It is hard to imagine that we all experienced one of the most difficult times in our lives together, as a community, as a country, as one world...the Pandemic of 2020. As we look back on this 15th day of March 2020, we didn't know what was happening and next thing you know we were all sharing funny memes about toilet paper shortage (lol).
In psychology, there is a number of ways the human brain copes sometimes using defense mechanisms when things get rough. Now more than ever coping has become even more prominent. Looking for distractions or activities, we can run into our brain using a defense mechanism. We could be using displacement, intellectualization, avoidance, fantasy, and many others including humor.
"Every time you are able to find some humor in a difficult situation, you win."
Power of Positivity
Catching ourselves making jokes about becoming permanent couch potatoes. Or preferring zombies more than an invisible virus. Sometimes making these kinds of jokes or laughing about the situation we’re in seems kind of morbid. Maybe even makes us feel guilty. Well, I’m here to tell you it’s 100% normal to do so. In an article published by the New Yorker, called “It’s OK to Find Humor in Some of This” by Alex Williams, confirms that this line of joke making we share is human nature.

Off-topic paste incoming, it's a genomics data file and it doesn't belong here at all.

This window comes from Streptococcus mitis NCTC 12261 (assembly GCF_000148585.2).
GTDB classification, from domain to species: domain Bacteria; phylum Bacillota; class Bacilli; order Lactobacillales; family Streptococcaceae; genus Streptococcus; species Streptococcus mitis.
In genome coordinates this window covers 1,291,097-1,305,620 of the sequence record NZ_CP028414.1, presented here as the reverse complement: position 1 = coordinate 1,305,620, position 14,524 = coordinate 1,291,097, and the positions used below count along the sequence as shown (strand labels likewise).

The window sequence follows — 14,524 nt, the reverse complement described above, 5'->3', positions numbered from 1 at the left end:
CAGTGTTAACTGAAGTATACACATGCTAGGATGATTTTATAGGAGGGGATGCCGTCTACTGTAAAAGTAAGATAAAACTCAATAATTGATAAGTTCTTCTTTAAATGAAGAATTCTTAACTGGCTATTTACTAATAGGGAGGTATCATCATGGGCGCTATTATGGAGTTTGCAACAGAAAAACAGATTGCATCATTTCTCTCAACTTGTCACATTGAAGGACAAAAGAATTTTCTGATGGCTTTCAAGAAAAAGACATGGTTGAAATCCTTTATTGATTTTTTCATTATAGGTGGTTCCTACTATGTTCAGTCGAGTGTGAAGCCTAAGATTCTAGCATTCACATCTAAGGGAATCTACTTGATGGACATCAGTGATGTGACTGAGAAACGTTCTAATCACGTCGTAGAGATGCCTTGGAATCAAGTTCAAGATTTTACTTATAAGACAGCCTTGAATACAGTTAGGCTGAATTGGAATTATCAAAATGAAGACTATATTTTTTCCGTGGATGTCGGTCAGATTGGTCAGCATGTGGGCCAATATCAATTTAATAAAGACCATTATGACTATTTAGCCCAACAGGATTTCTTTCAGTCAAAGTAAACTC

Williams wrote “Throughout history, humor has played a role in the darkest times, as a psychological salve and shared release. Large swaths of the population are living in isolation, instructed to eye with suspicion any stranger who wanders within six feet. And coronavirus jokes have become a form of contagion themselves, providing a remaining thread to the outside world for the isolated - and perhaps to sanity itself.” So yes, let’s enjoy the COVID-19 memes and not feel bad about it and find some relief in the ability to laugh during this time. Because when this is all over, and the memes are history, we can all be happy that we made it out as a stronger community.
mm / fm
Link for information about psychological defenses (if the reader wants to go more in-depth): https://www.verywellmind.com/defense-mechanisms-2795960
Link for New Yorker: https://www.nytimes.com/2020/04/22/style/coronavirus-humor.html
We hope that you enjoyed the read, and we hope that you find humor in day-to-day life.
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